Fishing with Rubber Lures

Perhaps there's no more exciting way of fishing for perch than by using rubber lures close to obvious structures in the water. 

Choose your fishing position carefully — you want to be close to the landing stage, the boathouse, that sunken boat, those flooded pilings... anything that is going to attract a shoal of perch. 

You don't want to have to cast a long way but simply flick the rubber lure out, let it sink down to the bottom, and then twitch it Lip and down, backwards and forwards until you get some sort of indication. Do your twitching — or jigging as it's commonly called — intelligently. -lust like working and lure, it doesn't pay to be mechanical. Try to inject as much life into your rubber as you possibly can!

Try different rubber shapes, colors, and sizes. If a worm doesn't work, try a lizard or even a little squid. Perch are great investigators, and you'll often find that they'll come close and study a lure for several minutes before making a decision. Often, changing the lure just a fraction in terms of shape, size or color will trigger an immediate response.

Sometimes you will find that the rubbers are just nipped a little or tugged. In these circumstances, it pays perhaps to trim a little bit off the tail. Do this in tiny fractions so the action isn't overly compromised. Or, you might try nicking a small worm on the hook to give that added sense of realism, and perhaps an increased odour.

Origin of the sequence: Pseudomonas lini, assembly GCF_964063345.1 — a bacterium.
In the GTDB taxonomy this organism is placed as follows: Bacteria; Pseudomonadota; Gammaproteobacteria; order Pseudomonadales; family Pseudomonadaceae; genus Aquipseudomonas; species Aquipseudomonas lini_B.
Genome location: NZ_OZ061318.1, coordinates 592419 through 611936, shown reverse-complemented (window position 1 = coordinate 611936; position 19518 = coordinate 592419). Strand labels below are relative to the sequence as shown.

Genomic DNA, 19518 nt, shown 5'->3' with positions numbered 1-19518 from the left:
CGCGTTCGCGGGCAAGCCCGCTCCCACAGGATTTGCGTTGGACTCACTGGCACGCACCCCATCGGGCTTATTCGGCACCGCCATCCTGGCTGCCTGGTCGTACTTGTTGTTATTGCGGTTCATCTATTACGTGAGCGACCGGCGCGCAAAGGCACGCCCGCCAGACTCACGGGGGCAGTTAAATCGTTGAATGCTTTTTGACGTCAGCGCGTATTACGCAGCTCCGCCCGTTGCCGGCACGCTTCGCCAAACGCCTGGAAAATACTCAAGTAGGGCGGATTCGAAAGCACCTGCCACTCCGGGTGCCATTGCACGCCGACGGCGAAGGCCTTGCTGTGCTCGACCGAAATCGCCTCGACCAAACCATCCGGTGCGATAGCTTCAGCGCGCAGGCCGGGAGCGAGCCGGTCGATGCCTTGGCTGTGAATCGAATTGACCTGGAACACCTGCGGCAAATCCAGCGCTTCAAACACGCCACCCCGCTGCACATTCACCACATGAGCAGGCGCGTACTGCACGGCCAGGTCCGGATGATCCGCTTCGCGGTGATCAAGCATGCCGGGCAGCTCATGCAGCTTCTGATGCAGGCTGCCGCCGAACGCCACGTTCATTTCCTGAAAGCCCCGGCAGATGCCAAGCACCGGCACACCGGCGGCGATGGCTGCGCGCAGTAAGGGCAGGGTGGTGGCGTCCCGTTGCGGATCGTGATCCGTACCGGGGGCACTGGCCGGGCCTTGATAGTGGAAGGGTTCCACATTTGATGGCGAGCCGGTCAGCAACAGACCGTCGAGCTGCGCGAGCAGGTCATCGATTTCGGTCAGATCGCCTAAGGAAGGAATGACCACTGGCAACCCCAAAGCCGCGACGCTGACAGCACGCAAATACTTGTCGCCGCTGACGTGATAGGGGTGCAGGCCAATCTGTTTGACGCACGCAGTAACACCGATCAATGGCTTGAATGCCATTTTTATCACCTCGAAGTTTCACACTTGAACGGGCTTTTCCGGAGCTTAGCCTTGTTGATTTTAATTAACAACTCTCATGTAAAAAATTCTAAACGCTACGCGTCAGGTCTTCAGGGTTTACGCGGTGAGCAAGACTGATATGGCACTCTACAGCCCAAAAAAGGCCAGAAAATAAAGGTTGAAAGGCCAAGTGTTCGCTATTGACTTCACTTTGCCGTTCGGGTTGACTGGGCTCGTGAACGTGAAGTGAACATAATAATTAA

See what I mean about lure fishing being for the intelligent, thinking angler? It's all about deception, and fish are very frequently less easily deceived than you would initially believe.

A Surface Lure

A dawn in the summer time. A nice warm clear morning, and just the time to try a floating lure. Choose something that really gurgles as you pull it back. Perhaps it will be a propeller blade, fore or aft, that throws off the commotion. Look for shallow water, preferably near sunken weed beds. The chances are that pike, zander, or other predators have come in during the hours of darkness to search for small shoal fish. Cast far, let the ripples spread, and then work the lure intelligently. Don't just pull it back at a steady 3 or 4 miles an hour — vary the retrieve. Stop the retrieve altogether for 3 or 4 seconds, let the lure just hang motionless in the water, and you will find that a lot of pike take at this moment. Look for any surface activity of small fish being chased — a dead give-away that a big predator is on the prowl. A surface lure cast over an area of commotion is likely to be taken at once — and ferociously. Prepare for fireworks.

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